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World Championships in Athletics Day 9

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EUGENE, Ore. — The four American men parked on the track at Hayward Field never worried about how fast they were running. Their excellence in the first eight days of the world championships in athletics had erased any doubt about their speed. They only had to worry about the safety of their stick, the 11.5-inch aluminum cylinder that had vexed previous generations of their brethren.

Minutes after the USA women’s 4x100m relay team upset Jamaica, the American men executed two perfect transmissions and then saw an expected gold turn to silver in the third. The US men’s 4x100m team did not add another debacle to its cursed history. But it added a disappointment, a silver medal after spending the last week racking up the sprint wins.

The problem occurred during the final transfer, 100 meters from the finish. Elijah Hall-Thompson rounded the final corner with a slight lead and handed over to Marvin Bracy-Williams. On his first grab attempt, Bracy-Williams missed. He again reached and twisted his upper body, which gave Canadian anchor Andre De Grasse the daylight he needed to charge for gold. Alexandria’s Noah Lyles ran a clear return leg and added silver to his gold in the 200 meters.

The USA women’s 4×100 relay team stunned the formidable Jamaican team, which included all three 100 meter medalists and the second fastest women of all time in the 100 and 200 meters. Melissa Jefferson, Abby Steiner and Jenna Prandini passed the baton with a lead to Twanisha Terry, who held off 200-meter champion Shericka Jackson with a tilt on the line, finishing 0.07 seconds ahead in 41.14 seconds.

“I knew we were going to do something to shock the world here,” Terry said in an on-track interview.

Steiner may have made the difference. A rising star and relay expert in Kentucky, Steiner won three gold medals at the NCAA championships in June in the 200 meters and the 4×100 and 4×400 relays. Steiner took over for the second leg with a slight lead, against Jamaica’s Elaine Thompson-Herah, who won three gold medals last summer at the Tokyo Olympics. Steiner ran his leg in 9.86 seconds and Thompson-Herah only managed 10.10.

Although they usually take to the track with the fastest team, the United States had created a farcical history of disappointment in the 4×100 relay. Since 1988, American men had won 12 Olympic and world championship medals in the 4x100m relay but had been disqualified 11 times. In Tokyo, the United States crossed the finish line, but an awkward transfer between Fred Kerley and Ronnie Baker resulted in sixth place in the qualifying round.

Their silver medal was somewhere between triumph and disaster. It also added up to a redeeming performance for the American men in the sprints. In Tokyo, the American men failed to win Olympic gold in the individual sprint for the first time, despite spending at least part of 2021 as favorites in many events. At the world championships, they traded underperformance for dominance.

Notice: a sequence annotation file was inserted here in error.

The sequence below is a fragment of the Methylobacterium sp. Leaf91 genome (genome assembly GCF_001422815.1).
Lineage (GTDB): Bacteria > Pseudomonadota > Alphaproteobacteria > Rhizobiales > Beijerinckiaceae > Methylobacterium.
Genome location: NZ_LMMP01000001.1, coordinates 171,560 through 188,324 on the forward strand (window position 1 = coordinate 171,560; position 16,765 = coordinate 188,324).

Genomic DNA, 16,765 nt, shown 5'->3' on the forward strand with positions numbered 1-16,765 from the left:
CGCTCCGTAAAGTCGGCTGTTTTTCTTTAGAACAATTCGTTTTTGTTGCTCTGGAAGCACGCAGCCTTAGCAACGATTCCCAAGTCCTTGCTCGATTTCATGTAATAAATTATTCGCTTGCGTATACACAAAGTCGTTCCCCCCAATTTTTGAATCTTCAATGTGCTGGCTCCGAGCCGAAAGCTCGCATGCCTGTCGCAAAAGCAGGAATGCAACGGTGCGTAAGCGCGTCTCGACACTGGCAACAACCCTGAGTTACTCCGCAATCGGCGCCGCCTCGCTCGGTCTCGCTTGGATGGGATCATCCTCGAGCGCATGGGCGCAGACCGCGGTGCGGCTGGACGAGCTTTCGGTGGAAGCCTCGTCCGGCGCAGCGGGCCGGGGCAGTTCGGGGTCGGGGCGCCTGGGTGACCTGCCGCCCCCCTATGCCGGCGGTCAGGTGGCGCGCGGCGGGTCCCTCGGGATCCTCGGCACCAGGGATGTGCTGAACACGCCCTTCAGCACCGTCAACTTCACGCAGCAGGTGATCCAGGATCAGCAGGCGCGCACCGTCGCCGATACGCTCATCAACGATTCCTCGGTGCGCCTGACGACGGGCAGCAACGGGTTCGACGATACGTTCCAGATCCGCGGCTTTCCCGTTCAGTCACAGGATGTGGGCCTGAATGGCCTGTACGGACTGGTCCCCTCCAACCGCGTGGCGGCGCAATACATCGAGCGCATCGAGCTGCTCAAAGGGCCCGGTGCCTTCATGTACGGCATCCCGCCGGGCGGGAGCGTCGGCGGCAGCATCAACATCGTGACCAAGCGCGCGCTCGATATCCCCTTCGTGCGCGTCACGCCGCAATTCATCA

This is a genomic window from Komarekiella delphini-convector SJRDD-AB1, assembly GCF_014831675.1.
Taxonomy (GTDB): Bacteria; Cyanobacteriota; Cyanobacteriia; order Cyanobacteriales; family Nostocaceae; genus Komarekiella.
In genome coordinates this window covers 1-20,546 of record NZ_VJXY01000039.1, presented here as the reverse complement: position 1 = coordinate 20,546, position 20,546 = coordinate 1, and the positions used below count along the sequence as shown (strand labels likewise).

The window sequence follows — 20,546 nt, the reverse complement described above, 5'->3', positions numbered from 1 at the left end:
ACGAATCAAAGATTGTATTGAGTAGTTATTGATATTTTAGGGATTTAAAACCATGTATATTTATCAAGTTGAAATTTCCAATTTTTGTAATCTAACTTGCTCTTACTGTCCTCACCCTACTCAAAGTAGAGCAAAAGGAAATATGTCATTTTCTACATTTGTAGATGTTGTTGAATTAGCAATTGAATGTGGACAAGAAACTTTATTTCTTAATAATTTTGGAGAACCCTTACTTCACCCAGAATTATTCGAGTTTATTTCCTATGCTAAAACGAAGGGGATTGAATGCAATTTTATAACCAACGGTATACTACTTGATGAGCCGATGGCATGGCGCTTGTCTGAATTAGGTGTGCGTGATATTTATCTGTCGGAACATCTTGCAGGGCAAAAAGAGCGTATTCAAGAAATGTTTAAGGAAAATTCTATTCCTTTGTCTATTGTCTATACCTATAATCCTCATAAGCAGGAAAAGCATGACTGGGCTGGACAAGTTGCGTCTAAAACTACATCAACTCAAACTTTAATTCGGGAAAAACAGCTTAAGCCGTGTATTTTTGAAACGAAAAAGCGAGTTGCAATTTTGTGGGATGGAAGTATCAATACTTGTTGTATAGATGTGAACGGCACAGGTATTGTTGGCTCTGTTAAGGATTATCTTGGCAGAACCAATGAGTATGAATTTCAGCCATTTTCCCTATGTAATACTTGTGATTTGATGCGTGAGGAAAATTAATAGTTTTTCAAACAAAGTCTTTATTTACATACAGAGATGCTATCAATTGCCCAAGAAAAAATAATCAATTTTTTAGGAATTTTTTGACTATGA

The American men swept all the medals in the 100 meters and 200 meters, won gold in the 400 meters, gold and silver in the 100 meters hurdles and silver and bronze in the 400 meters hurdles. If America’s men’s sprinters were their own country, they would lead the world in medal totals, and only Ethiopia would match them in gold medals.

“We’re just picking up medals left and right,” Lyles said. “We’re basically sweeping dust into a trash can, and what we’re offering are medals.”

Ethiopian female distance runners matched American male sprinters in dominance. Red, yellow and green flags were unfurled at a rapid pace, including one that a man tried to run down the track at the end of the women’s 5,000 meters before being dragged away by security. Gudaf Tsegay won in 14:46.29, adding silver to her 1,500-metres, and her compatriot Dawit Seyaum took bronze. Ethiopia finished second in the medal table on Saturday night with 10 medals and four gold medals, seven of which were won by women, all over distances of 1,500 meters or more.

No one in American history has won more track and field medals than the runner called up Saturday night after a brief retirement. Allyson Felix said goodbye to her sport on the first night of the world championships, walking away after running a leg for the bronze medal-winning 4×400 mixed relay team from the USA. She returned home to Los Angeles and attended the ESPYs. She felt “absolutely” at peace, she said.

Early last week, Felix went to Hot Wings Cafe in Los Angeles and ordered the favorite cheat meal she was craving – hot wings and a root beer float. In the middle of her meal, her coach, Bob Kersee, called her and asked if she could run a leg in the preliminary round of the women’s 4×400 relay.

“I hopped on a plane and here we are,” Felix said. “I’ve been doing it for so long it just kind of broke. Bobby gave me a few extra workouts at home, and you can just get back to it. It had only been a few days. »

Felix took over from Talitha Diggs, a runner 17 years his junior, and raced the return leg. The United States easily won their heat in 3:23.38 and created memories for three American sprinters. “It’s great to go from idol to competitor to teammate now,” said Kaylin Whitney, who ran stage three.

Félix will remain for Sunday’s final even if she does not intend to participate. Again, she assumed she had already retired. “What do I know?” she says. If four teammates step onto the podium as big favorites to win gold, Felix will win her 20th world championship medal. She could celebrate with another plate of hot wings.

“I’ve only had a few,” Felix said. “I’m going to finish this meal now.”